The rise of Berlin’s retail gothic

Long dominated by shabby chic, low-key interiors, Berlin’s retailers have lately adopted a wittier design aesthetic. John Stones takes a look at Geometry, a new menswear store which features a ‘mad professor’ look with a skeletal twist


Think Berlin and a certain alternative style comes to mind. From the subcultures that developed in Kreuzberg to the vibrant scene that developed after unification, Berlin has a particularly distinct, dishevelled look that sets it apart from the rest of Germany. But, as always, the passage from genuine counter-culture to passing fashion whim is almost inevitable, and what was once exciting becomes a cliché that brands look to cash in on.

For instance, Berlin was the first home of the influential Comme des Garçons ‘guerrilla’ store, which seemed to ‘squat’ in a bookshop on the Karl-Marx-Allee. The old shopfront had the words ‘Karl Marx’ heavily emblazoned above windows through which you could see boxes of (very expensive) Comme des Garçons clothing nonchalantly scattered about. Marxism and the ‘alternativ’ style had become a fashion ambience – almost like a perfume that you can spray on.

Alexander Plajer, co-founder of Berlin-based architecture and design practice Plajer & Franz, professes himself thoroughly bored with the whole look. ‘The mass of stores with the shabby chic look, unrendered walls and chandelier-draped ceilings has become quite tiresome, especially here in Berlin,’ he says pointedly.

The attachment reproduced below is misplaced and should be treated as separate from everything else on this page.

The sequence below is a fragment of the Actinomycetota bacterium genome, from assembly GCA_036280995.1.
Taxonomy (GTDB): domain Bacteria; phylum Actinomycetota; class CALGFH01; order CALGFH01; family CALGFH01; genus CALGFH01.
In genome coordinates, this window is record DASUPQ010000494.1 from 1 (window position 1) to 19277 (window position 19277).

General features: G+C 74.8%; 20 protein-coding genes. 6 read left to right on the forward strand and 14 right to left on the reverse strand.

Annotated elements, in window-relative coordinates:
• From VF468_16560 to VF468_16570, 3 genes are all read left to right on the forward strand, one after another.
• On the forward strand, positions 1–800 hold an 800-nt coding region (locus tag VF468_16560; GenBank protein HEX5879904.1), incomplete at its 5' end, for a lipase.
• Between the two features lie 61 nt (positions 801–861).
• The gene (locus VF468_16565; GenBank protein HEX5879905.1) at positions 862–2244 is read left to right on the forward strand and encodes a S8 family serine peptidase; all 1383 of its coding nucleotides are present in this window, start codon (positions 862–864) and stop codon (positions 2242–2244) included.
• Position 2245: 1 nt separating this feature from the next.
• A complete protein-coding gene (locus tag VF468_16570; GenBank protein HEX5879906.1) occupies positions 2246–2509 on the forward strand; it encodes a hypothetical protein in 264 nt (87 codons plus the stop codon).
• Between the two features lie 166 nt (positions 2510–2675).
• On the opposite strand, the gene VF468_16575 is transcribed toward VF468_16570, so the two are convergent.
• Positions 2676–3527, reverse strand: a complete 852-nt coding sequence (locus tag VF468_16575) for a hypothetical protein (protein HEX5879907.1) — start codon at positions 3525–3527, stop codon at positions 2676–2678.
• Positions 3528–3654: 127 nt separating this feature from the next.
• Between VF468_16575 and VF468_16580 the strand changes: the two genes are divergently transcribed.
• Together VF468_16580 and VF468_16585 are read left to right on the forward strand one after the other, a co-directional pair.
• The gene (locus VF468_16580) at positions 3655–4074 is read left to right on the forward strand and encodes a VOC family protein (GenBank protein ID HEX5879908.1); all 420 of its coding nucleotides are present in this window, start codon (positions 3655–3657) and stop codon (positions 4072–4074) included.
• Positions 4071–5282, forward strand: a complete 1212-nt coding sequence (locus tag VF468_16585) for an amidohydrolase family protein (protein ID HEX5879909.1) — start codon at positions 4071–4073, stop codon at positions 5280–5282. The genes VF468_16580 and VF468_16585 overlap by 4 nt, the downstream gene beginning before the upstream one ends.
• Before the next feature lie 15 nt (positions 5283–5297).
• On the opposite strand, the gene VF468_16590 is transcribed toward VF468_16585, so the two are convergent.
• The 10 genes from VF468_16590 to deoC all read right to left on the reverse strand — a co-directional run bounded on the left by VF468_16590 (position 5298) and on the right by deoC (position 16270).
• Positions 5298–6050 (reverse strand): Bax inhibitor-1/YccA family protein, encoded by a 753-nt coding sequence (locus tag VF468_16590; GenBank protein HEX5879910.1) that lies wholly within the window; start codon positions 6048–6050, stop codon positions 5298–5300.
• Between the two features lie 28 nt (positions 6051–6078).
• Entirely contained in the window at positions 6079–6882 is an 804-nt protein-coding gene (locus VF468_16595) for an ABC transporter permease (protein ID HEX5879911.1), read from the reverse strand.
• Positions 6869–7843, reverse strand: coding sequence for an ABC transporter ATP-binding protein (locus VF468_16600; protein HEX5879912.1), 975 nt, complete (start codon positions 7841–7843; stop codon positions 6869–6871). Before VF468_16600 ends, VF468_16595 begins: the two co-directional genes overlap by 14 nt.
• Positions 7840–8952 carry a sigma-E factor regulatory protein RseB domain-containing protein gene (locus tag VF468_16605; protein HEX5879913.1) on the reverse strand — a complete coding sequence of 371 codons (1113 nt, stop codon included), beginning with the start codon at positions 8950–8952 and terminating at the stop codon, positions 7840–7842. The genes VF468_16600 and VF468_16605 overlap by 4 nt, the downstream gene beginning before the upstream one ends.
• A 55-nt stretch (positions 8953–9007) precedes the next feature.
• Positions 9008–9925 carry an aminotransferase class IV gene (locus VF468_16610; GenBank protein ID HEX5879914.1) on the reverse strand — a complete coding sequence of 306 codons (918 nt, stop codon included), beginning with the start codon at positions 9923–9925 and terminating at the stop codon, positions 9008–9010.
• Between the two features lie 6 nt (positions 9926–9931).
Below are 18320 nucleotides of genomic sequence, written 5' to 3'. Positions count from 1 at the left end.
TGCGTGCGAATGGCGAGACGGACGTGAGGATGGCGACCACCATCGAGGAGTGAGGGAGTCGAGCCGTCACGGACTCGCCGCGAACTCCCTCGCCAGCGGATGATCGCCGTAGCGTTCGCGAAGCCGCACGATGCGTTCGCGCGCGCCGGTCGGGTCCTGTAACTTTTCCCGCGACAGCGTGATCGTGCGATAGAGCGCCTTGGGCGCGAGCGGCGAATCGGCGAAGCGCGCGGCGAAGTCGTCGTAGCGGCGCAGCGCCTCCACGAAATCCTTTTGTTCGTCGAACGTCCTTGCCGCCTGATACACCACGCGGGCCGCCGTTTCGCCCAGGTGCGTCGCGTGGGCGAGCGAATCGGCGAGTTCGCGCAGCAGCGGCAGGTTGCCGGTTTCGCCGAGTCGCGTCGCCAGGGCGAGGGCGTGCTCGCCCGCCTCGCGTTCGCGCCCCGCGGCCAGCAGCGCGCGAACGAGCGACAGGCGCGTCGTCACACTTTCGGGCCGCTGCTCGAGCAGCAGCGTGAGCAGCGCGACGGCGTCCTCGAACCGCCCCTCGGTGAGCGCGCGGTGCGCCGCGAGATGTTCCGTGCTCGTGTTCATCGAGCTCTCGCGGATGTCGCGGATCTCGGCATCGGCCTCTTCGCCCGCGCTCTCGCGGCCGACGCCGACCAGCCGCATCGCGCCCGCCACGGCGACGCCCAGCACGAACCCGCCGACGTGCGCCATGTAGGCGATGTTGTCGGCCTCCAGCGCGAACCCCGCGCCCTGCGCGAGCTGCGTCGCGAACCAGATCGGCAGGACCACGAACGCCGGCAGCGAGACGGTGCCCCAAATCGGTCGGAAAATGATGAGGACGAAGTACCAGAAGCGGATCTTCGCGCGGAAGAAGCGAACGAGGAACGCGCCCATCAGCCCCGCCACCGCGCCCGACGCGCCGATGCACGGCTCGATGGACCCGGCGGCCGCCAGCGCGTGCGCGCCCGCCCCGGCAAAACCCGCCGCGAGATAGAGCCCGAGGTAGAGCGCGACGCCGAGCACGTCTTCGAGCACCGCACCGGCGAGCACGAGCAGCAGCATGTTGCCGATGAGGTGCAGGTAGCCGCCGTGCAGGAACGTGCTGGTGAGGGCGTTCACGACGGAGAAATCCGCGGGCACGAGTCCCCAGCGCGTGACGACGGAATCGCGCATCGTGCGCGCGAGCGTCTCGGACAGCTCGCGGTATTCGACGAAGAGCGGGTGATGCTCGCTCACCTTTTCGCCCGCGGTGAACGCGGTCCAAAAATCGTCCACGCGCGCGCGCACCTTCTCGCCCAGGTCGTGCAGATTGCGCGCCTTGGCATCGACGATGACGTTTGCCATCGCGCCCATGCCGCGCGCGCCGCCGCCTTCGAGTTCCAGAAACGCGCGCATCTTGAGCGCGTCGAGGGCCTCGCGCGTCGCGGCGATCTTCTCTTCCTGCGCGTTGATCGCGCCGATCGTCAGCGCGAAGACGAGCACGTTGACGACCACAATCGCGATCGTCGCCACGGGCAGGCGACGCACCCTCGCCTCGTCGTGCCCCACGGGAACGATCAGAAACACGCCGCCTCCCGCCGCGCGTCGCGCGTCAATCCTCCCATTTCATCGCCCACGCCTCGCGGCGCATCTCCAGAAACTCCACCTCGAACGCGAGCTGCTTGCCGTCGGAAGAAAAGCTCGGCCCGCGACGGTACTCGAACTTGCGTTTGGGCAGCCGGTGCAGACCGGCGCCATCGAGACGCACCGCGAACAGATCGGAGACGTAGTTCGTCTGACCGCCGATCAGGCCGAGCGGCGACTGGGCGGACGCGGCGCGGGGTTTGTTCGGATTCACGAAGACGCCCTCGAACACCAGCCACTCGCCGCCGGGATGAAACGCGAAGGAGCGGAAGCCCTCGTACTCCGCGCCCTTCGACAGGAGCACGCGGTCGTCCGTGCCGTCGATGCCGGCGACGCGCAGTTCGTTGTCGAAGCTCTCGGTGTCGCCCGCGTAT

So when he met Raphael Meyer and Carmen Santos at a party and found out that they wanted to open a new kind of menswear store but were struggling to come up with a design approach, he jumped at the chance. The store was to sell high-end fashion to young, fashion-conscious males, with clothing brands such as Gaspard Yurkievich, Irie Wash, Y3 and Won Hundred, accompanied by accessories by John Galliano and a selection of home knick-knacks by well-known designers. But all the clients had to go on was a name – Geometry. It transpired that Meyer had studied maths and idolised his mathematics professor at university. Plajer says he and his colleagues didn’t want to interpret the name and this interest too literally, by plastering obviously mathematical images around the store. This would be patronising and dull, they thought. Instead, the team a Plajer & Franz came up with the idea of creating a shop that would be like walking into the weird and wonderful apartment of the maths professor. It would be a space to give the visitor a slightly disconcerting voyeuristic twinge, yet be domestic and warm. And certainly not shabby.

The lighting levels were kept deliberately low, to suggest the heavy curtains drawn in the eccentric professor’s apartment. And the occasional item of furniture, such as a 1950s chair, pointed to his eclectic good taste. Skeletons, as emblems of symmetry, were to be the main decoration, however. Luckily, the wife of one of the design team was a vet and able to advise on how to go about finding appropriate animal skeletons. A variety of these were specially photographed for the store, and the final selection includes a zebra, a wild boar and a hippopotamus. The large photographs were printed on matt paper so as to dampen reflections.

The ribs of the animal skeletons are echoed by the lights hanging from the ceiling. Designed by Miguel Herranz for Luzifer, the Mikado suspension lamp also had the felicitous suggestion of a parlour game, apt for this fictitious domestic interior. And while Plajer & Franz usually does the graphics for its projects, on this occasion it recommended local consultancy Studio 38, which worked on the logo and accompanying graphics.

Geometry, Gipsstraße 23, 10119 Berlin Mitte, Germany

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